A type-and-effect system for asynchronous, typed events
Implicit concurrency between handlers is important for event driven systems because it helps simultaneously promote modularity and scalability. Knowing the side-effect of the handlers is critical in these systems to avoid concurrency hazards such as data races. As event systems are dynamic because statically known and unknown handlers can register at almost any time during program execution, static effect analyses must reconcile over competing goals such as precision, soundness and modularity. We recently developed asynchronous, typed events, a system that can analyze the effects of the handlers at runtime. This mechanism utilizes runtime information to enable precise effect computation and greatly improves concurrency between handlers. In this paper, we present the formal underpinnings of asynchronous, typed events, and examine the concurrency safety properties it provides. The technical innovations of our system include a novel effect system to soundly approximate the dynamism introduced by runtime handlers registration, a static analysis to precompute the effects and a dynamic analysis that uses the precomputed effects to improve concurrency. Our design simplifies modular concurrency reasoning and avoids concurrency hazards.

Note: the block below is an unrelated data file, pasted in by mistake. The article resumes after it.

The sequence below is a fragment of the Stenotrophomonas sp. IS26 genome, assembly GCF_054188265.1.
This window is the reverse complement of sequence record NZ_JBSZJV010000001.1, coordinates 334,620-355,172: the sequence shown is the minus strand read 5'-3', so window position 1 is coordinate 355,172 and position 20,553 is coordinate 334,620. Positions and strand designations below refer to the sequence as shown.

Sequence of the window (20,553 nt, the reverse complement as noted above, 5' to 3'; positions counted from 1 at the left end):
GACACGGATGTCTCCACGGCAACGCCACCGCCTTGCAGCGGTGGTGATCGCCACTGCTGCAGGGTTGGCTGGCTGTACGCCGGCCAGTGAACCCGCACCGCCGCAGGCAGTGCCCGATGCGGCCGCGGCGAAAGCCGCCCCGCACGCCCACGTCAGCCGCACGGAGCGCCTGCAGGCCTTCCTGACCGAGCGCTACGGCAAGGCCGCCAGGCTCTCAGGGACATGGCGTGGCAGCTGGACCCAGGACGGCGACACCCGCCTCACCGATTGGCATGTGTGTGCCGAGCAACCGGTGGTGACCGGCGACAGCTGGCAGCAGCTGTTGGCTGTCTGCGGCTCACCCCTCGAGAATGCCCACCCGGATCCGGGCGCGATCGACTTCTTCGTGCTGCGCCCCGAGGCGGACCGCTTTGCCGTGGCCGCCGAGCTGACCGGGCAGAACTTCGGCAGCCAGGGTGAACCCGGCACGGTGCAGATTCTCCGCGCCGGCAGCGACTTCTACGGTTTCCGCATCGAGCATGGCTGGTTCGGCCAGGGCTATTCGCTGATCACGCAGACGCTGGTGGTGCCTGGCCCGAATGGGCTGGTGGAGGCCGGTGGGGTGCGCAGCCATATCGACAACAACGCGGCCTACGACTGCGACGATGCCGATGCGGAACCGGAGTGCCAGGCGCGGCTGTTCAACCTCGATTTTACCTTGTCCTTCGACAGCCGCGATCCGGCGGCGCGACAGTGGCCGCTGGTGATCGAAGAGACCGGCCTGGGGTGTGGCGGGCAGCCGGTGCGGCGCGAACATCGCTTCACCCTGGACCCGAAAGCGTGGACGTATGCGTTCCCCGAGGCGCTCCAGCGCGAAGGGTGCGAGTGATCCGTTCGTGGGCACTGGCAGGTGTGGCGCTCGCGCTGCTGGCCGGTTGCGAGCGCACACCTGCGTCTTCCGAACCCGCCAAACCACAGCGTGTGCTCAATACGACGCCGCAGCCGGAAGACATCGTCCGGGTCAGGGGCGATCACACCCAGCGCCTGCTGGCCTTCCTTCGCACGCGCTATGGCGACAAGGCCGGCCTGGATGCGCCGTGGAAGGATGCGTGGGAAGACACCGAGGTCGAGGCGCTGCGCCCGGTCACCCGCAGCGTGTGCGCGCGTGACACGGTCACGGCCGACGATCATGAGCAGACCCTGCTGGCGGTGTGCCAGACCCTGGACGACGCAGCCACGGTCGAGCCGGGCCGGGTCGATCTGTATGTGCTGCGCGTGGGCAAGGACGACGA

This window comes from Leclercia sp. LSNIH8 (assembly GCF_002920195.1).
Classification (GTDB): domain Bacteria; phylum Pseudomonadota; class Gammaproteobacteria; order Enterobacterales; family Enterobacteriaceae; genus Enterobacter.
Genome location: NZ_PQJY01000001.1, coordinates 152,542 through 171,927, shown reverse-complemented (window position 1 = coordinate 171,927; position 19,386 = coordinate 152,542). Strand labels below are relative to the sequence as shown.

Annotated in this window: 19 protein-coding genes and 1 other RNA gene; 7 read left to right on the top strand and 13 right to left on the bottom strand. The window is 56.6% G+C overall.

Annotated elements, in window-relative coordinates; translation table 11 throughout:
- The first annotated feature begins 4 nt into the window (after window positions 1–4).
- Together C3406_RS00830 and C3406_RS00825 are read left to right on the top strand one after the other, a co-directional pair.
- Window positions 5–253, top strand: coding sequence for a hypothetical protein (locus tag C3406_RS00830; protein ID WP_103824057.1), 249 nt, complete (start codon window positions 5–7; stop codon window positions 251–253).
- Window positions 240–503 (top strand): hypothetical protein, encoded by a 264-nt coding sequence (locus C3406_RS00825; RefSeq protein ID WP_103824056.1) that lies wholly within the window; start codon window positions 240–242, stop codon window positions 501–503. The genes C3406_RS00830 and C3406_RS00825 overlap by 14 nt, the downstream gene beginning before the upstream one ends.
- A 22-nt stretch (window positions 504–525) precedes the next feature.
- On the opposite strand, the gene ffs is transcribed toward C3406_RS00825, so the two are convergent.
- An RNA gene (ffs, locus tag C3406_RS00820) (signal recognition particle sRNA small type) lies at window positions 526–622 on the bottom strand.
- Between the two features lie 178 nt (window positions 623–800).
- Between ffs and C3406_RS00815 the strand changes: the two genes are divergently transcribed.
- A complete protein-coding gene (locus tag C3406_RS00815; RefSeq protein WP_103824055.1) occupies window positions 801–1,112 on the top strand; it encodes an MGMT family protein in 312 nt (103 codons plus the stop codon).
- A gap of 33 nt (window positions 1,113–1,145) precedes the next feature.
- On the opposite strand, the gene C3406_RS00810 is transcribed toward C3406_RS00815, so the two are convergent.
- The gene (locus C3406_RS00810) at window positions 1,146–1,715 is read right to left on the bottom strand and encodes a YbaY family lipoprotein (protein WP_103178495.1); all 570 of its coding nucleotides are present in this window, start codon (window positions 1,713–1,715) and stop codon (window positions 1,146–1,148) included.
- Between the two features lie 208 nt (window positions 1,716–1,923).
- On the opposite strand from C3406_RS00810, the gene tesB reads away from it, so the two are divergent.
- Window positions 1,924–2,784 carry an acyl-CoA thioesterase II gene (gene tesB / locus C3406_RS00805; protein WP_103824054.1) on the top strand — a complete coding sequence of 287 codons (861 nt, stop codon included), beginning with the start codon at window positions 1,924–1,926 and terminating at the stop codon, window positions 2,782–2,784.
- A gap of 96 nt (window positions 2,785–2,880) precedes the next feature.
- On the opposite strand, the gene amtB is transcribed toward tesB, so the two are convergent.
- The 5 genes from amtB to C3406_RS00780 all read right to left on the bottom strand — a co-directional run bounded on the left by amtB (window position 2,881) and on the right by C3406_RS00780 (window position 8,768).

This article is published as Long, Yuheng, and Hridesh Rajan. "A type-and-effect system for asynchronous, typed events." In Proceedings of the 15th International Conference on Modularity, pp. 42-53. ACM, 2016. 10.1145/2889443.2889446 Posted with permission.